New Federal Prosecutors to Focus on Corporate Fraud in California

Times Staff Writer

Eight new federal prosecutors devoted to corporate fraud cases will be assigned to California, nearly one-quarter of the total being added to U.S. attorney's offices across the nation this year, Justice Department officials said Monday.

The department said in a news release that it would add four lawyers to the U.S. attorney's office in San Francisco, along with two financial analysts and three support workers, a category including paralegals and courtroom technicians.

Federal officials said the U.S. attorney's office in Los Angeles would grow by three attorneys, who would focus on accounting fraud, insider trading and obstruction-of-justice cases, along with four new support workers and one financial analyst.

Federal prosecutors in San Diego said one fraud lawyer and one support person would be added there. It couldn't be determined whether the U.S. attorney's office in Sacramento would receive any additional staff.

The fiscal 2003 Justice Department budget included funds for 35 new assistant U.S. attorneys to tackle corporate fraud.

Although federal prosecutors in New York historically have handled the most securities fraud cases, Los Angeles and San Francisco also have federal attorneys working on corporate cases. After Enron Corp.'s collapse and other scandals swept the nation in 2001, Assistant U.S. Attys. Kevin Ryan in San Francisco and Debra Yang in Los Angeles were named to a presidential task force on corporate prosecutions.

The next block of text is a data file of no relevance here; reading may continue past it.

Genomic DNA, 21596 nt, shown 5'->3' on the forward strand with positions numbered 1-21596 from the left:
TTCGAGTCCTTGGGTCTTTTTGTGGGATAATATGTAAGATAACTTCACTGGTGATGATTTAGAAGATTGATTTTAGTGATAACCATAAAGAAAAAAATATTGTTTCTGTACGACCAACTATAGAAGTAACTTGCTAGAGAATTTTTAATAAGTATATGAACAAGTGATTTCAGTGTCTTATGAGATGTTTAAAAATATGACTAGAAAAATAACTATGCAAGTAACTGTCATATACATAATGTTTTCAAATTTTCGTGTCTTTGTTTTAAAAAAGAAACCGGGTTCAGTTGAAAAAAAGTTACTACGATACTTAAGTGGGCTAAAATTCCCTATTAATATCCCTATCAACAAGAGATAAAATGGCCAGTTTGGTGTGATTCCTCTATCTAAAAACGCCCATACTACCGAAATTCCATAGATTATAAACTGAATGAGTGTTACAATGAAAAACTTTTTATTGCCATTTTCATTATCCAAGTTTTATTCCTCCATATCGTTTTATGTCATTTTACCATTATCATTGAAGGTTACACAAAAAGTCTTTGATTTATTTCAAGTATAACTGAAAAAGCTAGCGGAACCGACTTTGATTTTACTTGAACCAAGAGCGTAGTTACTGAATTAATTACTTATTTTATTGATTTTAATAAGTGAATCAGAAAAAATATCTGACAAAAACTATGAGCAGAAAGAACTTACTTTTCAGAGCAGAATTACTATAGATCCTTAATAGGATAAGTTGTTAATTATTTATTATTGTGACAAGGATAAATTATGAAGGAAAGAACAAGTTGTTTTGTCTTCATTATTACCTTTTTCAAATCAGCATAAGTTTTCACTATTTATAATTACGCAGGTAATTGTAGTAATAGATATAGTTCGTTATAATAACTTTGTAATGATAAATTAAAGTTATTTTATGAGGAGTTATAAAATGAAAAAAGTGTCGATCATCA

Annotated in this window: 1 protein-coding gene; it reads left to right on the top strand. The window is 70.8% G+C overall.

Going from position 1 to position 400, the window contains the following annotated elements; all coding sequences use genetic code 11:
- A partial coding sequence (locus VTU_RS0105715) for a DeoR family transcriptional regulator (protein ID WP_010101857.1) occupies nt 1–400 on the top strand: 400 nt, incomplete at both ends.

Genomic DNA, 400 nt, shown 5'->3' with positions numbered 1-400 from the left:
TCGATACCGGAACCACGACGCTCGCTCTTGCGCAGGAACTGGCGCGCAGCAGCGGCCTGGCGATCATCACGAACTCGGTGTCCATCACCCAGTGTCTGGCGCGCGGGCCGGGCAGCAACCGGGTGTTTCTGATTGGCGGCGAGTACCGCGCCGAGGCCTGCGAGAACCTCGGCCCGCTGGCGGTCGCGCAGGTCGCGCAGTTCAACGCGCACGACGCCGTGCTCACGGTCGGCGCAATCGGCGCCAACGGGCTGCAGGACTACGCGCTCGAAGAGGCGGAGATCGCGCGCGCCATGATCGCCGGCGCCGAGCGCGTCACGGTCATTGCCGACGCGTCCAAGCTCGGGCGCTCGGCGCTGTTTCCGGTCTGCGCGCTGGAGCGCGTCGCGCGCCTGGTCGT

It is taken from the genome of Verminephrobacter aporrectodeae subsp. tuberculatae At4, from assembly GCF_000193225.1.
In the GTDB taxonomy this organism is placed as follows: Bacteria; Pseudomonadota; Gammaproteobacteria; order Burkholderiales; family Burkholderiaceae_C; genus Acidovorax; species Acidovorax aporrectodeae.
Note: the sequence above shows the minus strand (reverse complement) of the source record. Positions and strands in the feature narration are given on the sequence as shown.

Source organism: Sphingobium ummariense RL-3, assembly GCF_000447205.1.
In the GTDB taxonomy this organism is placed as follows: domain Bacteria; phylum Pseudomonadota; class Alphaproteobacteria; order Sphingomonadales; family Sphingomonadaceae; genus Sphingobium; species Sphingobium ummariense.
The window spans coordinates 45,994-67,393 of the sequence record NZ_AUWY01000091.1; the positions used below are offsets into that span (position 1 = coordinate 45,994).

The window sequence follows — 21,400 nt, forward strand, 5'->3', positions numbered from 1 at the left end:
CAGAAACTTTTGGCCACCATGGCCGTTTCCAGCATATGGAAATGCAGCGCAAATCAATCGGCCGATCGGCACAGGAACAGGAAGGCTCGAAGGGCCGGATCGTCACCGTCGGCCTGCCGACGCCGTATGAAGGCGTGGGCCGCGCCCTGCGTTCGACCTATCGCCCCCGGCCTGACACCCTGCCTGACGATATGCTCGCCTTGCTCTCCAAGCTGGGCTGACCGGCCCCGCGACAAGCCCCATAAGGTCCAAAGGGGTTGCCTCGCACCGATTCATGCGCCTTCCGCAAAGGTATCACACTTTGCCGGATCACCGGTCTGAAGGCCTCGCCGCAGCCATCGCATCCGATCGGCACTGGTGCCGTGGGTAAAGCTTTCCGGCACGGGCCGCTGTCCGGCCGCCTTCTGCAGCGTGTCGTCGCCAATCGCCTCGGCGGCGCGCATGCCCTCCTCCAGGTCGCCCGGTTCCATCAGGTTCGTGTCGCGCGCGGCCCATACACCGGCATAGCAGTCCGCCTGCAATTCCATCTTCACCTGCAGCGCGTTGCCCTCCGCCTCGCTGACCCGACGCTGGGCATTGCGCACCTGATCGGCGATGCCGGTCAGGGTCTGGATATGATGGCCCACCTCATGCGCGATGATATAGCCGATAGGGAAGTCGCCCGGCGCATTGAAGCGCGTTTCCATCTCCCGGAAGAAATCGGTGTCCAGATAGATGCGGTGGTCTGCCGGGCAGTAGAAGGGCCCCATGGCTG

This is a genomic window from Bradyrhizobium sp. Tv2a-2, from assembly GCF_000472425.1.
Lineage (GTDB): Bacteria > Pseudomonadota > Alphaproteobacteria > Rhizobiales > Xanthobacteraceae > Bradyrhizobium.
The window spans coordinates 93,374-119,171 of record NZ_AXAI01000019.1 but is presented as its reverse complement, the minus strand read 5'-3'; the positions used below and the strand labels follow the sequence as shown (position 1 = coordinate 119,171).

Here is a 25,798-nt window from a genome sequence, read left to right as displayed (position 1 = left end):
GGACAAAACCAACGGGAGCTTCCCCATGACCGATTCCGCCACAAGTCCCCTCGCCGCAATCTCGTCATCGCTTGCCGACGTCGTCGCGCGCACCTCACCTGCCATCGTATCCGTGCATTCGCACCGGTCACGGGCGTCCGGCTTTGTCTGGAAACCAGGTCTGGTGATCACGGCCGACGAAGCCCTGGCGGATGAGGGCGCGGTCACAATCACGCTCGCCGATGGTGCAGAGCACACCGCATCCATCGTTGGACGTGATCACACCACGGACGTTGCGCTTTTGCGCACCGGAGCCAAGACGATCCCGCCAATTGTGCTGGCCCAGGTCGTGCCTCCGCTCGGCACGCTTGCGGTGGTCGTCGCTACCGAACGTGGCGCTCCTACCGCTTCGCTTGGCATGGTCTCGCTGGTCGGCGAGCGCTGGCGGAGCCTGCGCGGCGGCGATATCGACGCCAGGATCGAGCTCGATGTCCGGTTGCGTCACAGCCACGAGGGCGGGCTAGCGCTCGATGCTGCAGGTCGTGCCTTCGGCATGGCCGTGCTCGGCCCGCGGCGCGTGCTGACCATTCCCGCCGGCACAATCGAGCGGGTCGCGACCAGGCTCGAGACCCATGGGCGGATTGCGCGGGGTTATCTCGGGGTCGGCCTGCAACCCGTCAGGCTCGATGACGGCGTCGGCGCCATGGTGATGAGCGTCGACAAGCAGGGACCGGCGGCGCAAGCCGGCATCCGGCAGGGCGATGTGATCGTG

The prosecutors also have begun working closely with the Securities and Exchange Commission on all major accounting fraud and insider trading cases.

In San Francisco, the four new prosecutors will join nine working in the office's securities fraud section. Patrick D. Robbins, chief of the unit, said the additions reflected Northern California's importance as a technology hub and headquarters for numerous large companies.

The additional lawyers in Los Angeles will be part of the major fraud unit, which currently has about 25 prosecutors assigned to duties including securities fraud.

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